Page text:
Impact of various illumination concepts on fault detection in optical inspection systems
In the past, automated optical inspection systems (AOI) focused on increasing inspection speed along with the number of cameras and megapixels. For a successful AOI process, however, false call rate and safe fault detection is as important as the overall inspection speed. Highly sophisticated optical inspection systems are equipped with various illumination modules. Fault detection and false calls reduction depends on the right selection of light-frequency, -angle and -intensity, not just cameras and algorithms used.
- Infra-Red for enhanced contrast on IC bodies
- Ultra-Violet for enhanced contrast on tin-plated surfaces
- Coaxial to avoid unwanted reflections
- Colored imaging for polarity tests
- Multi-Directional light for better OCR/OCV results
- Optical filter for nano-coating defect detection
Although white orthogonal illumination is able to cover approximately 85% of all the inspection tasks, which include presence check and solder quality, there are applications where this simple top-white light will fail. Special lighting, infra-red light for low contrast component detection or ultra-violet illumination for enhanced fiducial mark detection, for example, can help in achieving an almost 100% test coverage.LEDs mounted at certain angles (0°, 30°, 45°, or 50°) can improve certain attributes of the image of components and help reading labels or finding solder bridges. Conventional ring illumination modules, mounted around the light source, will always emit the light with an offset angle to the camera, which, in some cases, can cause interfering reflections. A true top illumination, where the light source (LEDs) and image capturing device (camera) are aligned coaxial, will be able to suppress such interference and enhance contrast and recognition quality.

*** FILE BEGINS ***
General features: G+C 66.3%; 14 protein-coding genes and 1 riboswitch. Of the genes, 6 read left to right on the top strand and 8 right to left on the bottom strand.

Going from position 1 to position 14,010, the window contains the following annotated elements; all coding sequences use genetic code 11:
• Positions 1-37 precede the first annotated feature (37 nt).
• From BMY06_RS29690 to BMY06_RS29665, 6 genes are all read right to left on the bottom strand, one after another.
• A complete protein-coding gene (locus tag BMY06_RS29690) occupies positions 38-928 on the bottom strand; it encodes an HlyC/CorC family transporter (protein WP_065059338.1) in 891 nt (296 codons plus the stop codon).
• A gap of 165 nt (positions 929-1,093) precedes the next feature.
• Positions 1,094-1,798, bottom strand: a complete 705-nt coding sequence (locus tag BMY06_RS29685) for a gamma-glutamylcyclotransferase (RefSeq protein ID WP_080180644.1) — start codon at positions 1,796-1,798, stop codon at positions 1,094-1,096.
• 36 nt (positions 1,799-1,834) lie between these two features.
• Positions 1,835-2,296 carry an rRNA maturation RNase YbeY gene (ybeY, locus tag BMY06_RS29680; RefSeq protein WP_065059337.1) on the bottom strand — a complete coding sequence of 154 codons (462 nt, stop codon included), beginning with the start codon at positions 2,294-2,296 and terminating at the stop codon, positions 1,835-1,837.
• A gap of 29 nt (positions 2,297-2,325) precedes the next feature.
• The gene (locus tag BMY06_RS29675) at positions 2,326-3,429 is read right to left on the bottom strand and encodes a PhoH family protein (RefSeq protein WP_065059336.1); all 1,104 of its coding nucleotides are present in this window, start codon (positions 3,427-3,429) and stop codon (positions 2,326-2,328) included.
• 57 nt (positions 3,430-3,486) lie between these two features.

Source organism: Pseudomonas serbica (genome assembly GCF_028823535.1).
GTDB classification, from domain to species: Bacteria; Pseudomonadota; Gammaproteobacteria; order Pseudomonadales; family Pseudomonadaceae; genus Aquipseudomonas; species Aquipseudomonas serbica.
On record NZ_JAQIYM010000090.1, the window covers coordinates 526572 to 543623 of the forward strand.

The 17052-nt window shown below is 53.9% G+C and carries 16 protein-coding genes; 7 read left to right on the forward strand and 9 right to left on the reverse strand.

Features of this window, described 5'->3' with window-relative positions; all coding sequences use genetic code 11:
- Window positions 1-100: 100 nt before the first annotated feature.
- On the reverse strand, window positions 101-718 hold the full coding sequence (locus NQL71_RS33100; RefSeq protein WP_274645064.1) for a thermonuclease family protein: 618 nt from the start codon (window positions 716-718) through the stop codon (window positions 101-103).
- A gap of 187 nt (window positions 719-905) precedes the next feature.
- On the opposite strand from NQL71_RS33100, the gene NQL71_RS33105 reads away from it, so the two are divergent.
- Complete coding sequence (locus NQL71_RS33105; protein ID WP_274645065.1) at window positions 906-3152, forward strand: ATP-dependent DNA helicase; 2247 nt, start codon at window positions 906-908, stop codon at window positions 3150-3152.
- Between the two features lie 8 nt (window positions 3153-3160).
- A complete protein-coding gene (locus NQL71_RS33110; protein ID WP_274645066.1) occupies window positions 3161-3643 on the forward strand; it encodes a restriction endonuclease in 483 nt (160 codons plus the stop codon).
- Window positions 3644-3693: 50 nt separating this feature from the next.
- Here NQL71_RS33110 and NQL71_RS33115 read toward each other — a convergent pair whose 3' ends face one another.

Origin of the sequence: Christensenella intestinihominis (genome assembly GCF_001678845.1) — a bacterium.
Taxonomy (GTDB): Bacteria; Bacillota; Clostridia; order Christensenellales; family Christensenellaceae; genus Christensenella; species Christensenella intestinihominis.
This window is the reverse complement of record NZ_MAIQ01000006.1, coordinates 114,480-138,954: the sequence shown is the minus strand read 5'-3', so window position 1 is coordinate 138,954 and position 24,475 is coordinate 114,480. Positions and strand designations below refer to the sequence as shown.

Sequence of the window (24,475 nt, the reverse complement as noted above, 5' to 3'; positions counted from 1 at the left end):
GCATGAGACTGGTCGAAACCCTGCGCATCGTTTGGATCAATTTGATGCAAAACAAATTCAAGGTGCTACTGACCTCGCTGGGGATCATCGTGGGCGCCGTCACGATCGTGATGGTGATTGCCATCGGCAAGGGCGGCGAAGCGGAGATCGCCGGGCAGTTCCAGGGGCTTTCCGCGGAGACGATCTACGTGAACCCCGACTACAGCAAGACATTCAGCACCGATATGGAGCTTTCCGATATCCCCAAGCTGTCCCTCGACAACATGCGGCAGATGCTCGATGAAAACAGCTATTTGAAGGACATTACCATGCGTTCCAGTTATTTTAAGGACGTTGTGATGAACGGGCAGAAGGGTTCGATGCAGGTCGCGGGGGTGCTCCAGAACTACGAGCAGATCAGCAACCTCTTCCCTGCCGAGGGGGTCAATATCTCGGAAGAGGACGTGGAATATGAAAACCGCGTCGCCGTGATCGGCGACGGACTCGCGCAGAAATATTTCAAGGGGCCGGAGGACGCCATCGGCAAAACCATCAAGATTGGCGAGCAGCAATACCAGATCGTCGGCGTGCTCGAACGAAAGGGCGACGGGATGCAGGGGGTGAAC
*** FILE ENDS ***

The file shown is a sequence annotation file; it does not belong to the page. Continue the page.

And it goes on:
To meet today's challenges, an AOI system must be able to apply such varied illumination for each test step independently without sacrificing inspection speed. As a result the inspection system needs to be capable of flexibly and rapidly triggering light pulses with various directionality, intensities and wavelengths, while at the same time, capturing resulting images and applying test algorithms in real-time.